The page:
By Jitendra JOSHI
The BBC’s chairman on Friday announced his resignation after his involvement in a loan for then UK prime minister Boris Johnson raised questions about the broadcaster’s vaunted impartiality.
Britain’s Conservative government has long been accused of seeking to muzzle the publicly funded BBC, and Johnson’s appointment of Richard Sharp — a wealthy past donor to the party — was denounced by opposition parties at the time.
It only emerged later that Sharp — formerly a boss of current Prime Minister Rishi Sunak at investment bank Goldman Sachs — had acted as go-between to facilitate the £800,000 ($1 million) loan for Johnson.
Sharp denied any wrongdoing but resigned after the publication of an independent inquiry into his appointment.
He said he was stepping down to avoid becoming “a distraction from the Corporation’s good work”.
However, Sharp’s close past ties to the Conservatives had already served as a distracting controversy for both the broadcaster and the government.
Last month, those ties were angrily raised by critics when the BBC suspended former England star Gary Lineker from its flagship football highlights show.
Lineker, on Twitter, had accused the Sunak government of using Nazi-era rhetoric in promoting its hardline immigration policies.
Lineker was hurriedly reinstated by the Sharp-led board after other presenters refused to work, throwing the BBC’s sports schedule across TV and radio into chaos.
Culture Secretary Lucy Frazer thanked Sharp for his service, as the government began the delicate hunt for a successor to one of Britain’s highest-profile roles when he leaves at the end of June.
Sunak has already had to find a new deputy prime minister after Dominic Raab was forced out last Friday, after another inquiry found him guilty of bullying civil servants.
Lineker waded in anew to argue the government should not get to choose the BBC chair. “Not now, not ever,” he tweeted.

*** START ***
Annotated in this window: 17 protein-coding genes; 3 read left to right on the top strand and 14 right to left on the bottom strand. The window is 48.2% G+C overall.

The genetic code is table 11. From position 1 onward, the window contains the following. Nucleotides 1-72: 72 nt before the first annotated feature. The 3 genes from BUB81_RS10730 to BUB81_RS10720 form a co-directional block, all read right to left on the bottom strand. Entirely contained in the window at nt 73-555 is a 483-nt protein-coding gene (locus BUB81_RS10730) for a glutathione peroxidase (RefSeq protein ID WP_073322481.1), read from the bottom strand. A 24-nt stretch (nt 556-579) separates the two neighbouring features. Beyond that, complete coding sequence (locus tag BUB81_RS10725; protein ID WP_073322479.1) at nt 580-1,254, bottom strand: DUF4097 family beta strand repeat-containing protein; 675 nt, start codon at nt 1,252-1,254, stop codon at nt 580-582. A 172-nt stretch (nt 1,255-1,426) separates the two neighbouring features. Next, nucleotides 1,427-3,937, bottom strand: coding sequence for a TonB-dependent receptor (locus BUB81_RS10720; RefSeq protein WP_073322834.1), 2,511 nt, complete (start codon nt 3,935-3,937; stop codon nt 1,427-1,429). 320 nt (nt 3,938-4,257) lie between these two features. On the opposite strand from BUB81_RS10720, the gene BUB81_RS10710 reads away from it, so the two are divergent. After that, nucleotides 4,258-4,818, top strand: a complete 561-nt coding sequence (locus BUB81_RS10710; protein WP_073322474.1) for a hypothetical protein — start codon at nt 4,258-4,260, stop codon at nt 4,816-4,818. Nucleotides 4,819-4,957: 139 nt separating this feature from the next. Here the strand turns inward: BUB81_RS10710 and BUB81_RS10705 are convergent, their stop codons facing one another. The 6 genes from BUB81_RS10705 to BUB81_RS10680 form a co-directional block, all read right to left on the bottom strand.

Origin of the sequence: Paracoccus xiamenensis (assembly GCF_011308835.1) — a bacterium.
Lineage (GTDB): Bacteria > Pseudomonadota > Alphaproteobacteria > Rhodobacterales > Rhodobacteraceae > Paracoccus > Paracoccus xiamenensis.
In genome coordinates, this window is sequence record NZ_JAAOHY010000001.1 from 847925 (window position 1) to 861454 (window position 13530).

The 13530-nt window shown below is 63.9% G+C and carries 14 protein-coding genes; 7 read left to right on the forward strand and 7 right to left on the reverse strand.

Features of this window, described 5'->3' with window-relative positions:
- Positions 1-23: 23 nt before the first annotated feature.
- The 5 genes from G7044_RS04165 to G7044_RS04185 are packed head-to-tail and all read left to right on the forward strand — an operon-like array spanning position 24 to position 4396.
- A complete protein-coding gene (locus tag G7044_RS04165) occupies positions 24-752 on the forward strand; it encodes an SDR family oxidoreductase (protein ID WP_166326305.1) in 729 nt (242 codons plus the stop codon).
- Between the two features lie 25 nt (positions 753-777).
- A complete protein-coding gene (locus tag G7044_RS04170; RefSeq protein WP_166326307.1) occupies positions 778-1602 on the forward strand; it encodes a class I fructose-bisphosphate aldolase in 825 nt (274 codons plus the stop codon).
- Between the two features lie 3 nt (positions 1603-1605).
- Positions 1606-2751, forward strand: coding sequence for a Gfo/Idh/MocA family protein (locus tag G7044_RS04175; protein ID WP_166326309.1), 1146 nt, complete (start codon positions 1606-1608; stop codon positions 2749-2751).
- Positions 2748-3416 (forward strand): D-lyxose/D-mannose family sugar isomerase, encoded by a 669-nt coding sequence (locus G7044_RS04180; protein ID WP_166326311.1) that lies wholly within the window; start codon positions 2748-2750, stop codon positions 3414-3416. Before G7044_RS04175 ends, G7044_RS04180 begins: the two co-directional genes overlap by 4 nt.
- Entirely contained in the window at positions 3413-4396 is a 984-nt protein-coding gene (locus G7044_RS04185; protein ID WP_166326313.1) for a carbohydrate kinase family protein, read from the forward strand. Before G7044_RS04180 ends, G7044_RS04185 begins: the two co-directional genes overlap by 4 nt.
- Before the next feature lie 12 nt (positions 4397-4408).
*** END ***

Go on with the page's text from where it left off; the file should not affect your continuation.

But Sunak refused to rule out another political appointee, telling reporters that he would not “prejudge” the recruitment process and that he was “focused on delivering for the British people”.
– ‘Lost the dressing room’ –
Opposition Liberal Democrat leader Ed Davey said the BBC was being “dragged through the mud” by the Conservatives.
“Everything Conservative politicians touch turns into a mess. They are not fit to govern our great country,” he said, ahead of British local elections next Thursday.
The inquiry by a senior lawyer found that Sharp “failed to disclose potential perceived conflicts of interest” to a committee of MPs who were vetting his appointment by Johnson in early 2021.
“There is a risk of a perception that Mr Sharp was recommended for appointment because he assisted… the former prime minister in a private financial matter,” lawyer Adam Heppinstall found.
In February, the same committee of MPs accused Sharp of “significant errors of judgement” for not disclosing his involvement in the loan.
While he was being considered for the BBC job, Sharp in late 2020 put Johnson in contact with a distant cousin of the prime minister who extended him the credit facility.
Sharp denies he got the job as a quid pro quo for helping out the cash-strapped Johnson.
He argued Friday that any breach of rules governing conflicts of interest for top officials was “inadvertent and not material” to his appointment to the BBC.
“Nevertheless, I have decided that it is right to prioritise the interests of the BBC,” he said in a statement.
Michelle Stanistreet, general secretary of the National Union of Journalists, bade Sharp good riddance.
“He had lost the dressing room, he had lost the respect of senior figures in the broadcasting industry and besmirched the reputation of the BBC,” she said.